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Should You Have A Responsive Website?
Responsive web design makes me weirdly happy. When I was learning the basics of responsive design in school, I would sit at my computer with the website that I was building open, and just continuously resize my browser while going “whoosh, whoosh, whoosh,” for like, way too long to be remotely acceptable. Actually, I still do that whenever I find a responsive website. I don’t know how people put up with me.
But aside from my weird obsessions, there are big-time SEO benefits to switching to responsive design. However, like anything, there are serious drawbacks to implementing a responsive website without properly planning it out. We’re going to cover both sides.
Responsive Web Design Also Makes Google Happy
First of all, Google straight-up recommends a responsive website. And it makes sense why! Despite being sexy (we all know Google loves sexy), a responsive website will help your mobile SEO efforts by:
- Eliminating Indexed Duplicate Content: First, instead of having a regular website specifically for desktop and a mobile site with the “m.” prefix, you just have one neat and tidy website that scales all the way down to mobile size. While Google says that it won’t penalize you for having a mobile site and a desktop site, you’re still are indexing duplicate content with them. Do you really want to risk it?
- Improving Link Profiles: Responsive design is also important for link building. Mobile sites and desktop sites index separately, but usually, mobile sites receive much less link juice, which can hurt their mobile rankings. Plus, it’s a terrible thing when I happily and blindly click on a link on Twitter or Facebook on my desktop only to find out that person shared the link from their phone, which leads me to a really blown out, awkward mobile site.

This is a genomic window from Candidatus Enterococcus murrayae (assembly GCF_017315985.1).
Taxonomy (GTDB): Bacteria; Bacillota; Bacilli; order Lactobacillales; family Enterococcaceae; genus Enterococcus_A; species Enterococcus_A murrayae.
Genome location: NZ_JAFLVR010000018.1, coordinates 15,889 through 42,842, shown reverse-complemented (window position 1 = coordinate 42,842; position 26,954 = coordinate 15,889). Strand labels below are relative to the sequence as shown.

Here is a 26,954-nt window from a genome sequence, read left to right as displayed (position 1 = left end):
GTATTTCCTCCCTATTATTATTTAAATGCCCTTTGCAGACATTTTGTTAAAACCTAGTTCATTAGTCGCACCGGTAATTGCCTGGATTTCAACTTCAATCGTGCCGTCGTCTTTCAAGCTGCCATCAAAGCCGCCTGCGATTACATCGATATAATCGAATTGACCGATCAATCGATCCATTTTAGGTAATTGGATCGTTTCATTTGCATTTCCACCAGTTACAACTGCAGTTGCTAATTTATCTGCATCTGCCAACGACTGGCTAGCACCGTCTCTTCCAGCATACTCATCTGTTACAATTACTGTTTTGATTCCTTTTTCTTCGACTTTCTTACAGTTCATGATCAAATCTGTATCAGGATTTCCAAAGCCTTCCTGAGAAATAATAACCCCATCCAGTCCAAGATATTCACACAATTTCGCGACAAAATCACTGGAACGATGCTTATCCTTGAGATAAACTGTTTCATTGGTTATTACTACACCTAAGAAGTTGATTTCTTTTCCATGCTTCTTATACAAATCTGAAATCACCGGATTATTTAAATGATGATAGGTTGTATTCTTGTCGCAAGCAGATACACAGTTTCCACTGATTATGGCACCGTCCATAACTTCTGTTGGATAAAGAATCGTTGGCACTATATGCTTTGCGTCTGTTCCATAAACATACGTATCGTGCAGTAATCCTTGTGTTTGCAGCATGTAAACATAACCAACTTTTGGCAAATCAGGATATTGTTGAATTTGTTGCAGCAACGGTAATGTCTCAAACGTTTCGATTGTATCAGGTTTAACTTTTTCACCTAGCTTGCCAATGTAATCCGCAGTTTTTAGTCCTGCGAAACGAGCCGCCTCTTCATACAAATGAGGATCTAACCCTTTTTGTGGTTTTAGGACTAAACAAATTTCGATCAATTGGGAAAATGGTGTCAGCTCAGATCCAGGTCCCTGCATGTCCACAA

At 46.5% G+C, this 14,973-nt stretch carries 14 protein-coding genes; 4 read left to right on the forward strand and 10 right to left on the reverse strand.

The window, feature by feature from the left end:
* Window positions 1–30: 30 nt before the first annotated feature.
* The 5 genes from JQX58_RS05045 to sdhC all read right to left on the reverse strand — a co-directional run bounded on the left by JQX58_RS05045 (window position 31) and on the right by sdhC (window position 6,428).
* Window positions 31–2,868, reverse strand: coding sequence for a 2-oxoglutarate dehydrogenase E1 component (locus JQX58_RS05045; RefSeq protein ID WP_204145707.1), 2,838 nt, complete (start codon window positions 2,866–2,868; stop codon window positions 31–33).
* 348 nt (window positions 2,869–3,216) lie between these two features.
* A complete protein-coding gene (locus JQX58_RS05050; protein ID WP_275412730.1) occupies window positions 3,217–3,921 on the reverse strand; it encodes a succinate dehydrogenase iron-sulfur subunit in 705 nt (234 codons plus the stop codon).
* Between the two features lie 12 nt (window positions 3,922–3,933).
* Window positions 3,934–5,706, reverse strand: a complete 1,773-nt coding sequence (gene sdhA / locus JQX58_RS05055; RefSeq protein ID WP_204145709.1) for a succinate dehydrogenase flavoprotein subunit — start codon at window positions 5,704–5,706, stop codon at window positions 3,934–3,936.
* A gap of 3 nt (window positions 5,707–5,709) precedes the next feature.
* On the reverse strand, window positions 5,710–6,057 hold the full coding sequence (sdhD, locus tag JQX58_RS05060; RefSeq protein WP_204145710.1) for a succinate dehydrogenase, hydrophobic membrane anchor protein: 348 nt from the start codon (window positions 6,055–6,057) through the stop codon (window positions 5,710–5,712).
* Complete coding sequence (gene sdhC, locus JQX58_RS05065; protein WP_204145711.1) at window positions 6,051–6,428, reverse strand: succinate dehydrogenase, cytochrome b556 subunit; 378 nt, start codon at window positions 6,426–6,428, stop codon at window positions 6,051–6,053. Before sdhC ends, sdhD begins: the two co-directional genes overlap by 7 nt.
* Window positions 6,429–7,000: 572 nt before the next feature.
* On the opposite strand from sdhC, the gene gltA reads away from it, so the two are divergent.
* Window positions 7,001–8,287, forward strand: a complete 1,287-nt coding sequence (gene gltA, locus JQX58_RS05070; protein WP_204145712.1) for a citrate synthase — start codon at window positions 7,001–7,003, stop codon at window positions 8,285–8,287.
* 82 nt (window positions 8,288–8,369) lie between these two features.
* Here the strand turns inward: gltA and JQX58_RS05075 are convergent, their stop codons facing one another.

- Improving Usability: This is the main reason Google loves them some responsive web. There are lots of screens that content can be viewed on, which means lots of screens to target your website for! Responsive design is compatible with all users, and when done well, is optimized for each screen under the umbrella of one design. Whether you’re reading a site on your iPhone, or a super villain projecting it on the moon, it will be equally pretty and useable on all platforms.
- Reducing Management Issues: Maintaining a website is hard. You know what’s harder? Managing two websites. That’s like, at least twice as much work! If you’re spending your SEO efforts managing two websites that index separately in search engines, then you’re probably only managing each half as well. With a responsive website, you can focus on making one website awesome instead of making two websites “just alright.”
And it’s not just Google that loves responsive sites. You, as a business owner, should too! A recent study shows that almost two-thirds of mobile users are ready to convert in to sales! If you’re hesitant to invest in a responsive website, you’re basically leaving money on the table.
So, bust out those @media queries and get to responsive designin’, right? Not so fast, my friend! There are some downsides to this whole responsive design thing.
You Used to Be So Responsive, But Now You Just Leave Me Cold
Unfortunately, rocking the responsive takes a lot thought. You can’t just throw your website in a responsive-friendly framework and go “Yeah, this is pretty good. Let’s move on forever.” It won’t work out. I promise. You have to understand your users’ tendencies, and plan out the implementation of your new shiny responsive site.
Users expect different things from content on different devices, and you have to account with that in your design. This requires revisiting your information architecture and understanding your users. This isn’t impossible, but it does require planning and strategy.
Even big-time companies whiff on this. When Disney launched their responsive site back in 2012, they failed to optimize their games for smart phones despite leaving them in a prominent position on their mobile-sized site. This left a lot of dead-weight pages that only frustrated users.
Remember: usability is really important to responsive design. If you whiff on it, your investment in responsive design isn’t going to work out. Always keep your user first.
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